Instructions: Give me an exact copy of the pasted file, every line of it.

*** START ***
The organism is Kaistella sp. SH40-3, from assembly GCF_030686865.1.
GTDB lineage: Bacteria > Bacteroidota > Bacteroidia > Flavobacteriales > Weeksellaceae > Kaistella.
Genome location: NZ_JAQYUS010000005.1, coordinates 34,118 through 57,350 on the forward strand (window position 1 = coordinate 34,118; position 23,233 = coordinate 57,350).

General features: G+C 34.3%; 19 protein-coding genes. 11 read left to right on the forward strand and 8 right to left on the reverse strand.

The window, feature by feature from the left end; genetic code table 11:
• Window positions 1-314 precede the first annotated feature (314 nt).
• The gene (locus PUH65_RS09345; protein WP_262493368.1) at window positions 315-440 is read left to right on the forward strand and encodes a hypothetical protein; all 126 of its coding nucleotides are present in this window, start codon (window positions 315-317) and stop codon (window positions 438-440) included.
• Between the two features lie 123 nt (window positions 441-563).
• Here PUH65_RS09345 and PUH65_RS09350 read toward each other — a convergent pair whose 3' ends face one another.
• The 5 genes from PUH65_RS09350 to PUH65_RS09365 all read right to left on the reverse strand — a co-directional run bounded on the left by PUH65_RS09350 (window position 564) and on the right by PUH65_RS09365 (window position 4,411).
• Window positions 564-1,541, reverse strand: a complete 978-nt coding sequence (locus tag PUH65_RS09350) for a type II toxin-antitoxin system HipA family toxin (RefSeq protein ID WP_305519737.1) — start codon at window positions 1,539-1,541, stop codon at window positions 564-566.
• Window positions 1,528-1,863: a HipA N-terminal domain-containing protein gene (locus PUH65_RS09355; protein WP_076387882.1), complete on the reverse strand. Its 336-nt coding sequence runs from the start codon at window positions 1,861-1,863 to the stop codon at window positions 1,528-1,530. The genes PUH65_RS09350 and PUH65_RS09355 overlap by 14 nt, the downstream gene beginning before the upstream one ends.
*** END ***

The organism is Kaistella sp. SH40-3, from assembly GCF_030686865.1.
GTDB lineage: Bacteria > Bacteroidota > Bacteroidia > Flavobacteriales > Weeksellaceae > Kaistella.
Genome location: NZ_JAQYUS010000005.1, coordinates 34,118 through 57,350 on the forward strand (window position 1 = coordinate 34,118; position 23,233 = coordinate 57,350).

General features: G+C 34.3%; 19 protein-coding genes. 11 read left to right on the forward strand and 8 right to left on the reverse strand.

The window, feature by feature from the left end; genetic code table 11:
• Window positions 1-314 precede the first annotated feature (314 nt).
• The gene (locus PUH65_RS09345; protein WP_262493368.1) at window positions 315-440 is read left to right on the forward strand and encodes a hypothetical protein; all 126 of its coding nucleotides are present in this window, start codon (window positions 315-317) and stop codon (window positions 438-440) included.
• Between the two features lie 123 nt (window positions 441-563).
• Here PUH65_RS09345 and PUH65_RS09350 read toward each other — a convergent pair whose 3' ends face one another.
• The 5 genes from PUH65_RS09350 to PUH65_RS09365 all read right to left on the reverse strand — a co-directional run bounded on the left by PUH65_RS09350 (window position 564) and on the right by PUH65_RS09365 (window position 4,411).
• Window positions 564-1,541, reverse strand: a complete 978-nt coding sequence (locus tag PUH65_RS09350) for a type II toxin-antitoxin system HipA family toxin (RefSeq protein ID WP_305519737.1) — start codon at window positions 1,539-1,541, stop codon at window positions 564-566.
• Window positions 1,528-1,863: a HipA N-terminal domain-containing protein gene (locus PUH65_RS09355; protein WP_076387882.1), complete on the reverse strand. Its 336-nt coding sequence runs from the start codon at window positions 1,861-1,863 to the stop codon at window positions 1,528-1,530. The genes PUH65_RS09350 and PUH65_RS09355 overlap by 14 nt, the downstream gene beginning before the upstream one ends.